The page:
• ‘When it comes to the philosophical issue of the nature of truth, most mathematicians fall into one of two camps called formalism and Platonism.’
      • ‘Waismann criticized both logicism and formalism.’
      • ‘But at least it's better than formalism, logicism, intuitionism, constructivism or Platonism.’
      • ‘Analytic ethics has been very fairly impoverished given the postivist legacy of emotivism, the formalism of Kantian ethics and the technicalism of utilitarianism.’
      • ‘For students steeped in late classical formalism, myself included, Lachmann's message of radical subjectivism was strange stuff indeed.’
      • ‘Formalists claim that legal realism is not true to the rule of law; realists respond that despite what formalists say, formalism isn't how the law really works.’
      • ‘But I was interested in the degree to which his vision was essentially pragmatist, or to be more specific, formalism justified by pragmatism.’
      • ‘They explicitly disavow the classical philosophies of formalism, logicism, Platonism, intuitionism, and social constructivism.’
      • ‘Gadamer uses Kant's aesthetic formalism to illustrate this point.’
    3. 1.3 Concern or excessive concern with form and technique rather than content in artistic creation.
      • ‘A slew of sculptors have emerged in Los Angeles in the last few years, but most seem stuck in either constrictive formalism or murky surrealism.’
      • ‘Seeing as how pop music thrives on various levels of artifice, questions of authenticity aren't typically worth the effort, but it's hard not to hear more formalism than feeling in these rustic songs.’
      • ‘The best work on the show fluctuates between two greatly differing styles, one a kind of elemental formalism, the other a figurative, narrative post-modernism.’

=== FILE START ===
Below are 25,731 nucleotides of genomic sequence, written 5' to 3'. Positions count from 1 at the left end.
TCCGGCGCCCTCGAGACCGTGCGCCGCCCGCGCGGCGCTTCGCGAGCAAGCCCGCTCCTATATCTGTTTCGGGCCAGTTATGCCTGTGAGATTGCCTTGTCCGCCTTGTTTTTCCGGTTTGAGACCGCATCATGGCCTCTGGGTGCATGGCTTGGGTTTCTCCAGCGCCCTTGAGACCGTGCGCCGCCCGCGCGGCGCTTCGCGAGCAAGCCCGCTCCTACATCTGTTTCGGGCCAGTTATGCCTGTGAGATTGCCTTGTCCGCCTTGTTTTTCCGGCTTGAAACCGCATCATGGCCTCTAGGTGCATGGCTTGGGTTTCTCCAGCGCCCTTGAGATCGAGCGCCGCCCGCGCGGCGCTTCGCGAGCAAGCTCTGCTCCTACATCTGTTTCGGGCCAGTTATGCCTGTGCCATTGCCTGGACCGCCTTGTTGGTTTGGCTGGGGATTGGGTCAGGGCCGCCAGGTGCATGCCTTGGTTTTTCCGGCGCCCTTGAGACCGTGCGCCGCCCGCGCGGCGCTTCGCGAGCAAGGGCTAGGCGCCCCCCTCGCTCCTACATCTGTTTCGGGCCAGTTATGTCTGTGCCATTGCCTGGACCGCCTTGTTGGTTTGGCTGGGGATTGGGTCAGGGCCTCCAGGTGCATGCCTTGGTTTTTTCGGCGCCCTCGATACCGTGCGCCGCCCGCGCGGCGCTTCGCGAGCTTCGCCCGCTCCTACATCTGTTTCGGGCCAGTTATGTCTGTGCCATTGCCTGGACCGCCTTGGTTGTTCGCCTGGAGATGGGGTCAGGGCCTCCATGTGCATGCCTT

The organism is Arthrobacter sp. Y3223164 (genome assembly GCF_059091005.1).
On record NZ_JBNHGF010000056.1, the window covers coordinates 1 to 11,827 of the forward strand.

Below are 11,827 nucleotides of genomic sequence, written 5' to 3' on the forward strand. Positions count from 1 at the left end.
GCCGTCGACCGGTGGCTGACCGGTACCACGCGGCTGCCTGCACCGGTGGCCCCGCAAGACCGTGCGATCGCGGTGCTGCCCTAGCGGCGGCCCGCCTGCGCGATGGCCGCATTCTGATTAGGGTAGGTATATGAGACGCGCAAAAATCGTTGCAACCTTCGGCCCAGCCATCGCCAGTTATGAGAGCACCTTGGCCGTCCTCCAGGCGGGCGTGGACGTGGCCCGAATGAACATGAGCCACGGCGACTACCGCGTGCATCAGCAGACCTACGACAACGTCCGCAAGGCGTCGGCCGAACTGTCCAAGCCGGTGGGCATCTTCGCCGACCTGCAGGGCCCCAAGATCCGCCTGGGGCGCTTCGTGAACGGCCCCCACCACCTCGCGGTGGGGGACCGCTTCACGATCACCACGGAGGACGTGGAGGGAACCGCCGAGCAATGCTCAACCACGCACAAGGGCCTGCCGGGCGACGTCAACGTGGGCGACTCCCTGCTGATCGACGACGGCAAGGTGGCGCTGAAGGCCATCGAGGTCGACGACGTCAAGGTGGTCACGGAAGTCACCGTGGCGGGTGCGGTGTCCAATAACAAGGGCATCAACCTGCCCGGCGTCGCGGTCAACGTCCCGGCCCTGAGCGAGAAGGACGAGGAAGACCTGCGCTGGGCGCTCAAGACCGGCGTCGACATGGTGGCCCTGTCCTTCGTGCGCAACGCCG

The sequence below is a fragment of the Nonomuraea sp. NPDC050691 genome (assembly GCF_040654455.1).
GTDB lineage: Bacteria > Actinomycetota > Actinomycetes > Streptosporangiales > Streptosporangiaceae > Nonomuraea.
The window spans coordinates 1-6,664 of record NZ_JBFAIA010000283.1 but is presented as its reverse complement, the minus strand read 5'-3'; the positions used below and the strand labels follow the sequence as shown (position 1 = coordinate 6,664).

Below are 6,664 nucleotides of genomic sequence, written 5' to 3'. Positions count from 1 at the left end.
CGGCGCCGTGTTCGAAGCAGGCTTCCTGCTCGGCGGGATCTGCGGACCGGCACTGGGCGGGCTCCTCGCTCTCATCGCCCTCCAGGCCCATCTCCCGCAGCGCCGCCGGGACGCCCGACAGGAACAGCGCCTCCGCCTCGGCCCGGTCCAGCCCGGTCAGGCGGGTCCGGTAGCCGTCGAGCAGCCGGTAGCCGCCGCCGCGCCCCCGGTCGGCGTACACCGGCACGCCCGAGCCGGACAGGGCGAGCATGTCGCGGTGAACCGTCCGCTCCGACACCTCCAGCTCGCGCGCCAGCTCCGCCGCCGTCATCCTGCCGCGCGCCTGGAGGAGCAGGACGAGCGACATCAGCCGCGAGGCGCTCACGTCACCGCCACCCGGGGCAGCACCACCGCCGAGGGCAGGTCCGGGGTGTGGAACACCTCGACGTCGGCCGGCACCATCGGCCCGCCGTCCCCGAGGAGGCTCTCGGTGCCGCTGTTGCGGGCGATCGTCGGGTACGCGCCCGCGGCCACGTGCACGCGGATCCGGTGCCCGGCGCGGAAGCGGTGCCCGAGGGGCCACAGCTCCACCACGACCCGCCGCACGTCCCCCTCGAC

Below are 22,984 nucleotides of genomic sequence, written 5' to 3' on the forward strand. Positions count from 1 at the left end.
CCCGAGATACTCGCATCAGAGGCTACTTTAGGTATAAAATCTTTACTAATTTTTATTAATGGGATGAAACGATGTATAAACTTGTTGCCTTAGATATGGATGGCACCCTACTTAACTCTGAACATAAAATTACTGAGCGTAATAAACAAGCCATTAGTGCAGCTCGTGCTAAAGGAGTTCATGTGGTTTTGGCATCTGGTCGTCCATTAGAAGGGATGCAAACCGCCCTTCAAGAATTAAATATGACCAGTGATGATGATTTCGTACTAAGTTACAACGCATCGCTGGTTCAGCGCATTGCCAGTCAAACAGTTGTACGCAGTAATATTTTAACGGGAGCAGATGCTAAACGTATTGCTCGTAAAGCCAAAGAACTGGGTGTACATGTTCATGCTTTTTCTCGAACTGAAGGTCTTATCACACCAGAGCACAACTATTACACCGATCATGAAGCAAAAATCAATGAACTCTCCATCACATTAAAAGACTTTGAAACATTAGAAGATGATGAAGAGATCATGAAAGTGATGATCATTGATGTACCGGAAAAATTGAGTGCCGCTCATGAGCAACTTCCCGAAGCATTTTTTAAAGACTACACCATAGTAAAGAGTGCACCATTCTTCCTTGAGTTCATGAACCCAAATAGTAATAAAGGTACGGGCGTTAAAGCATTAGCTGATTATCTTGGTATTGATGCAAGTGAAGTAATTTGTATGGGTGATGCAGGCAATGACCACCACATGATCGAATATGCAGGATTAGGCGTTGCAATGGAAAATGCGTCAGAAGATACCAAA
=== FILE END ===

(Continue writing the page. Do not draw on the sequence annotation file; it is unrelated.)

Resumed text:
• ‘Judd's thesis augured the inevitable evolution of Modern art into pure formalism and object-ness.’
      • ‘Desolation has become global and the photographer's world is decidedly anchored in formalism.’
      • ‘In this fertile period he has embraced aspects of classicism, formalism, surrealism and most obviously, postmodernism.’
      • ‘Coercive, manipulative attempts to recur to the symbolic (to enlist the unconscious mind) end in dead formalism, like bad adolescent prose and most modern poetry.’
      • ‘Though the Hives open themselves up to style-over-substance gripes, there is real feeling amidst their artifice and formalism.’
      • ‘The brothers are often accused of empty formalism, offering up homages to film genres but lacking soul.’
      • ‘In this way, neoclassicism's insistent formalism did little to close the gap between style and meaning.’
      • ‘If we could just appreciate the rightness of formalism over ‘ideas’ then we'd be on the right track.’
      • ‘This latest show, however, confirms that his art is still resolutely factual and transparent, and his commitment to a kind of painterly formalism undiminished.’
      • ‘Here, he used the intimacy of video to infiltrate the intense, distancing formalism of modernist dwellings and let us peer into some fanciful dramas unfolding within them.’
      • ‘This essay praised Propp's work, but pointed out that the problem with formalism was its policy of ignoring thematic content.’
      • ‘Geczy's basic argument is that craft without an idea is simple formalism, a naïve tendency that can lead to all sorts of dark consequences.’
      • ‘Artists guilty or suspected of formalism were persecuted and encouraged to make public recantations for their offences.’
      • ‘They used their bodies to challenge modernist formalism, traditional relationships between artist and medium, and the boundaries between artist, spectator, and mass culture.’
      • ‘The rival personae can contradict each other, so that the poetry is pulled one way and the other, between the extremes of sterile formalism and sloganeering.’